Depression and Low Self Esteem

To learn about the relationship between depression and low self esteem go to the NAMI website and read “Worth Fighting For”  Worthwhile information…

Antidepressants: Risk vs Benefit in Depression

Research article in www.psychiatrictimes.com that compares risk to benefit in adult and adolescent populations including increase or decrease in suicidality.  Interesting results.  TMS treatment produces none of these risks

Insurance Reimbursement for TMS

We recently learned that a TMS patient of ours received a 40% reimbursement from their insurance carrier, Aetna!  Other claims are being processed as we speak.  Let’s hope that other companies recognize the value and efficacy of TMS treatment and follow suit.  Stay tuned…

Rachel Maddow and Depression

In the most recent issue of Rollong Stone magazine news analyst Rachel Maddow talks about her struggle with depression.  This represents yet another reminder that this disease does not discriminate and when people openly discuss their experiences we can all benefit by understanding what used to be kept a secret.

A blood test for depression? New research points the way

A simple blood test may one day be all that is needed to help parents figure out whether a child is suffering from clinical depression or normal teenage angst, a new study suggests.
In a pilot study of 28 adolescents, scientists showed that teenage depression could be diagnosed through a panel of 11 genetic markers, according to a report published in the journal Translational Psychiatry.

If the results are confirmed in larger trials, doctors doctors may one day be able to screen for depression just as they do for diabetes, says co-author Eva Redei, the David Lawrence Stein professor of psychiatric diseases affecting children and adolescents at Northwestern University’s Feinberg School of Medicine.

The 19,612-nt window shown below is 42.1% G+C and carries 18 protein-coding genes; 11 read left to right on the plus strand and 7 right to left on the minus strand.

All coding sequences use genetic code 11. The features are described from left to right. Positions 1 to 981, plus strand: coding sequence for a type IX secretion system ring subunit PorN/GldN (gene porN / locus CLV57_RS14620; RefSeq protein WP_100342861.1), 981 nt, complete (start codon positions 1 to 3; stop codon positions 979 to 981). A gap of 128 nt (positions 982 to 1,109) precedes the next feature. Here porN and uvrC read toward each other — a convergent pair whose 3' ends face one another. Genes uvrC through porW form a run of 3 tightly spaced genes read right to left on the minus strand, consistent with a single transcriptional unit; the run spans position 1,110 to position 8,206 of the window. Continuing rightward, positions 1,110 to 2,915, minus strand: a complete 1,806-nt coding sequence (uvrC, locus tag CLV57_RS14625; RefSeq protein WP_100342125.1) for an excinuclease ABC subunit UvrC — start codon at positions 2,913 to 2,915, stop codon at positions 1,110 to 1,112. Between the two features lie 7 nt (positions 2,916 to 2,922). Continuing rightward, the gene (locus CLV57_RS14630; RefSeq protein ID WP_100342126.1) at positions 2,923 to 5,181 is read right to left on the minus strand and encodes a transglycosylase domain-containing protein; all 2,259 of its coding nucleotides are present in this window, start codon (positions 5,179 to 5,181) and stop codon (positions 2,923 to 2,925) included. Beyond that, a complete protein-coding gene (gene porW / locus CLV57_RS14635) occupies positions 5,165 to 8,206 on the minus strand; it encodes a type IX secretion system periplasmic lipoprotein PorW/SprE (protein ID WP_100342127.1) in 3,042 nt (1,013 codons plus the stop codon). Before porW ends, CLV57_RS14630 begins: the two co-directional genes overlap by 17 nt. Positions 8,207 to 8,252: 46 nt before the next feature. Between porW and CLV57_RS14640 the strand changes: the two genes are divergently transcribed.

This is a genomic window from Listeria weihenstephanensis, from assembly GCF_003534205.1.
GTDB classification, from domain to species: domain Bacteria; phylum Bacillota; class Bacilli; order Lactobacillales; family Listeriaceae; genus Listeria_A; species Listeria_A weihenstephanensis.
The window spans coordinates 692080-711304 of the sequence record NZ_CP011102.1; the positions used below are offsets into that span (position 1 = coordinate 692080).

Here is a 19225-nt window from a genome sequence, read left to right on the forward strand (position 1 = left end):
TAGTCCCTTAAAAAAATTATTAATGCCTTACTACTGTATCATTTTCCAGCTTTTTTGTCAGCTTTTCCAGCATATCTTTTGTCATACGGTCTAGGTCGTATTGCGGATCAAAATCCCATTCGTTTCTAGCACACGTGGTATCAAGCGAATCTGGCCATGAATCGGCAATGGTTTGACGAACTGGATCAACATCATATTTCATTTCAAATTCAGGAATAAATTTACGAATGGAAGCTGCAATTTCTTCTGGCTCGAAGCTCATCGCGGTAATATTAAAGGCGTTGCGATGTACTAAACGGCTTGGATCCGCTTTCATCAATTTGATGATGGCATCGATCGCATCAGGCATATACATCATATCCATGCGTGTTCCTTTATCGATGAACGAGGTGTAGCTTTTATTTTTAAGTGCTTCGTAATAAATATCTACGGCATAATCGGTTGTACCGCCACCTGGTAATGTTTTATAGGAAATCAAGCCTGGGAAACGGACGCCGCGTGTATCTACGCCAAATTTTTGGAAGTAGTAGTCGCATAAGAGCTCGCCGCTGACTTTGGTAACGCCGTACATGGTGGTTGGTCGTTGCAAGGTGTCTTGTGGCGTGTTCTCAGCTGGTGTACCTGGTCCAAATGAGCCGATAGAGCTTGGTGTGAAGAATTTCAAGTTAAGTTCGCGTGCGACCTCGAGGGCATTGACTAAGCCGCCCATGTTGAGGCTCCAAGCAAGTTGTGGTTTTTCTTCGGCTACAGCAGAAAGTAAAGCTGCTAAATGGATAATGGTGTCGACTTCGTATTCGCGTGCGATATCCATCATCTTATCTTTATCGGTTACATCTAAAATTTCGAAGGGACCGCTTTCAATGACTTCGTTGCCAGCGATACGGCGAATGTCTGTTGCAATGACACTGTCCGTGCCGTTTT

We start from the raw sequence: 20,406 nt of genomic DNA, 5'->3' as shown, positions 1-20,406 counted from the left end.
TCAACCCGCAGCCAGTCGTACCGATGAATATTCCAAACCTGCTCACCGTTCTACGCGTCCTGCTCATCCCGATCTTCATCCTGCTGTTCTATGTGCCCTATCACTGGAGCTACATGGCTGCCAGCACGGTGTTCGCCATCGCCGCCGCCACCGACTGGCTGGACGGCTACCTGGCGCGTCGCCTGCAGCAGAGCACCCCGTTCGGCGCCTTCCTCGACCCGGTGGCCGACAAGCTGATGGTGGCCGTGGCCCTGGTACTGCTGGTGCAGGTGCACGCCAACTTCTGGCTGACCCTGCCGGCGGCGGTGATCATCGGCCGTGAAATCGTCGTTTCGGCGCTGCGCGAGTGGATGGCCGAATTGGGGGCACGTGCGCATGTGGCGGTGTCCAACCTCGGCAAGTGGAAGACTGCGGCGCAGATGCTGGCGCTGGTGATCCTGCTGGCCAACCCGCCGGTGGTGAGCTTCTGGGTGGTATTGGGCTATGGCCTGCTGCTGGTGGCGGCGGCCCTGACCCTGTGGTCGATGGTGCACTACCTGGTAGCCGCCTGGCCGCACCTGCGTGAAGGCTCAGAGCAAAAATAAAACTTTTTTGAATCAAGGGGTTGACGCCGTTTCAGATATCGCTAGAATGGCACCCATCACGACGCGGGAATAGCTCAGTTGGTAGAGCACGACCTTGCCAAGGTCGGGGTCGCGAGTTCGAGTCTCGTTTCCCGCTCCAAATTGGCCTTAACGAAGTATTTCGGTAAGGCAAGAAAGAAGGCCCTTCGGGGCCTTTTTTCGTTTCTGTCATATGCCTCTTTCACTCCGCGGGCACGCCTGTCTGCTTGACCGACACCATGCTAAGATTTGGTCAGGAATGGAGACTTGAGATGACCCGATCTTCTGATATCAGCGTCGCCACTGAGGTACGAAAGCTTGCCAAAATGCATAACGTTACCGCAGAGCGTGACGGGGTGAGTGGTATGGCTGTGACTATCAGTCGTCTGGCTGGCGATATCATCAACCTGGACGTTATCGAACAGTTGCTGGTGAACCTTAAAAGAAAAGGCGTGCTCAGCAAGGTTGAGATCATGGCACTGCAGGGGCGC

This new research could help not only teens, but also adults suffering from depression, says Dr. Michael Thase, a professor of psychiatry at the Perelman School of Medicine at the University of Pennsylvania.

“This is very interesting early research that could point to the development of not just biomarkers, but also help with the identification of new genes that are involved with the expression of this common illness,” he says. “And that could potentially lead to new treatments.”

With no actual test, diagnosis of depression is currently subjective and depends upon a person’s ability to identify and describe symptoms. This is especially difficult for teens who may be particularly out of touch with what’s going on.

Researchers developed their test by first studying rats specially bred to model human depression. While rats don’t experience all the symptoms of depression, they do show many of the same signs.

“They huddle together,” says Redei. “They don’t move around alot. They aren’t much interested in playing. They’re less interested in food than normal rats. And they don’t sleep well.”

Intriguingly, the “depressed” rats also respond well to certain antidepressants, says Redei.

” In reality, depression affects our ancient brains as much as our new brain,” she says. “And the ancient brain is the same in humans as it is in rats.”

Severe depression is thought to be caused by a combination of environmental and complicated genetic factors, she explains, and given the right genetics, can be kicked off by “any kind of environmental challenge such as trauma or life stresses.”

To see how the depressive brain reacts to environmental triggers, Redei and her colleagues looked at differences in the way normal rats and depression-model rats behaved in response to stress. They pulled blood samples from all the rats and found a host of markers that differed between the two groups.

In the second part of their study, the researchers examined blood from 14 depressed and 14 healthy teens, looking at the levels of 26 markers that had been identified in the depression-model rats.

They found that 11 of those markers, taken together, accurately predicted which teens were clinically depressed.

Thase, of the University of Pennsylvania, says further research may be a boon to diagnosing both teen and adult depression.

“Now you want to see if they get the same results with older people,” he says. “Or does it have something to do specifically with early onset depression?”